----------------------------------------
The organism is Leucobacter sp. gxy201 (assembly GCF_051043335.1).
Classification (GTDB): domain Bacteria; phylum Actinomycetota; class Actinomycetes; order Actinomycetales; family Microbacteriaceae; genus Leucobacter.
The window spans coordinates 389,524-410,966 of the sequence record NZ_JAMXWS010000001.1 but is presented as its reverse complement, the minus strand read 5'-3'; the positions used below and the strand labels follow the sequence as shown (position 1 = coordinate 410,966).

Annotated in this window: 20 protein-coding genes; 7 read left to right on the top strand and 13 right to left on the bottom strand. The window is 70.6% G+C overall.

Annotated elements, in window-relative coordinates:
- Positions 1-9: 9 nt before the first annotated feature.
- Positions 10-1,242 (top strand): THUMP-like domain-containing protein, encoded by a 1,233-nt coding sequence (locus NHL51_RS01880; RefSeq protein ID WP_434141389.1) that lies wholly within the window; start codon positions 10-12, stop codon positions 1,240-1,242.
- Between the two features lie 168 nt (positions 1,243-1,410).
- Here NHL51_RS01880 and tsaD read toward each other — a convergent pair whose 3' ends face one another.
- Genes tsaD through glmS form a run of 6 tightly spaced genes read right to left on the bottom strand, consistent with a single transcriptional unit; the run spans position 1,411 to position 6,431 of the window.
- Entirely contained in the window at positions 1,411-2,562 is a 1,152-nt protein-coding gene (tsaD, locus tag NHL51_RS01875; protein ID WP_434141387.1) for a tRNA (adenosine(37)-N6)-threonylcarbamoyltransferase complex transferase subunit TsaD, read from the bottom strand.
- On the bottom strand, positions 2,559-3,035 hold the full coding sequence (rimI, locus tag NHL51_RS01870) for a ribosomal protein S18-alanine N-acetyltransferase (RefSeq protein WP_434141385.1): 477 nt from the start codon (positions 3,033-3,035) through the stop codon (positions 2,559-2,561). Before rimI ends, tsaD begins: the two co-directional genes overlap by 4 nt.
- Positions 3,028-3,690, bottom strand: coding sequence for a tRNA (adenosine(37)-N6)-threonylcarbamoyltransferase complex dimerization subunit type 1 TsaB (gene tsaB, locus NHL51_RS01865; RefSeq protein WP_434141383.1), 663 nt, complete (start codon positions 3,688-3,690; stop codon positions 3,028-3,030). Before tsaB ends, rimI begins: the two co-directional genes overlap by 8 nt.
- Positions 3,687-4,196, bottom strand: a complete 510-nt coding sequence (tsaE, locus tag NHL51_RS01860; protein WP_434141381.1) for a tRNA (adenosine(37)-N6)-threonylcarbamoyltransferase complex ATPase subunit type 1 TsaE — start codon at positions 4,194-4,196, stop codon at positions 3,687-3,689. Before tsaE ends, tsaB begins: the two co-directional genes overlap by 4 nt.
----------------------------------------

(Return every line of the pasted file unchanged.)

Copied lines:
The organism is Leucobacter sp. gxy201 (assembly GCF_051043335.1).
Classification (GTDB): domain Bacteria; phylum Actinomycetota; class Actinomycetes; order Actinomycetales; family Microbacteriaceae; genus Leucobacter.
The window spans coordinates 389,524-410,966 of the sequence record NZ_JAMXWS010000001.1 but is presented as its reverse complement, the minus strand read 5'-3'; the positions used below and the strand labels follow the sequence as shown (position 1 = coordinate 410,966).

Annotated in this window: 20 protein-coding genes; 7 read left to right on the top strand and 13 right to left on the bottom strand. The window is 70.6% G+C overall.

Annotated elements, in window-relative coordinates:
- Positions 1-9: 9 nt before the first annotated feature.
- Positions 10-1,242 (top strand): THUMP-like domain-containing protein, encoded by a 1,233-nt coding sequence (locus NHL51_RS01880; RefSeq protein ID WP_434141389.1) that lies wholly within the window; start codon positions 10-12, stop codon positions 1,240-1,242.
- Between the two features lie 168 nt (positions 1,243-1,410).
- Here NHL51_RS01880 and tsaD read toward each other — a convergent pair whose 3' ends face one another.
- Genes tsaD through glmS form a run of 6 tightly spaced genes read right to left on the bottom strand, consistent with a single transcriptional unit; the run spans position 1,411 to position 6,431 of the window.
- Entirely contained in the window at positions 1,411-2,562 is a 1,152-nt protein-coding gene (tsaD, locus tag NHL51_RS01875; protein ID WP_434141387.1) for a tRNA (adenosine(37)-N6)-threonylcarbamoyltransferase complex transferase subunit TsaD, read from the bottom strand.
- On the bottom strand, positions 2,559-3,035 hold the full coding sequence (rimI, locus tag NHL51_RS01870) for a ribosomal protein S18-alanine N-acetyltransferase (RefSeq protein WP_434141385.1): 477 nt from the start codon (positions 3,033-3,035) through the stop codon (positions 2,559-2,561). Before rimI ends, tsaD begins: the two co-directional genes overlap by 4 nt.
- Positions 3,028-3,690, bottom strand: coding sequence for a tRNA (adenosine(37)-N6)-threonylcarbamoyltransferase complex dimerization subunit type 1 TsaB (gene tsaB, locus NHL51_RS01865; RefSeq protein WP_434141383.1), 663 nt, complete (start codon positions 3,688-3,690; stop codon positions 3,028-3,030). Before tsaB ends, rimI begins: the two co-directional genes overlap by 8 nt.
- Positions 3,687-4,196, bottom strand: a complete 510-nt coding sequence (tsaE, locus tag NHL51_RS01860; protein WP_434141381.1) for a tRNA (adenosine(37)-N6)-threonylcarbamoyltransferase complex ATPase subunit type 1 TsaE — start codon at positions 4,194-4,196, stop codon at positions 3,687-3,689. Before tsaE ends, tsaB begins: the two co-directional genes overlap by 4 nt.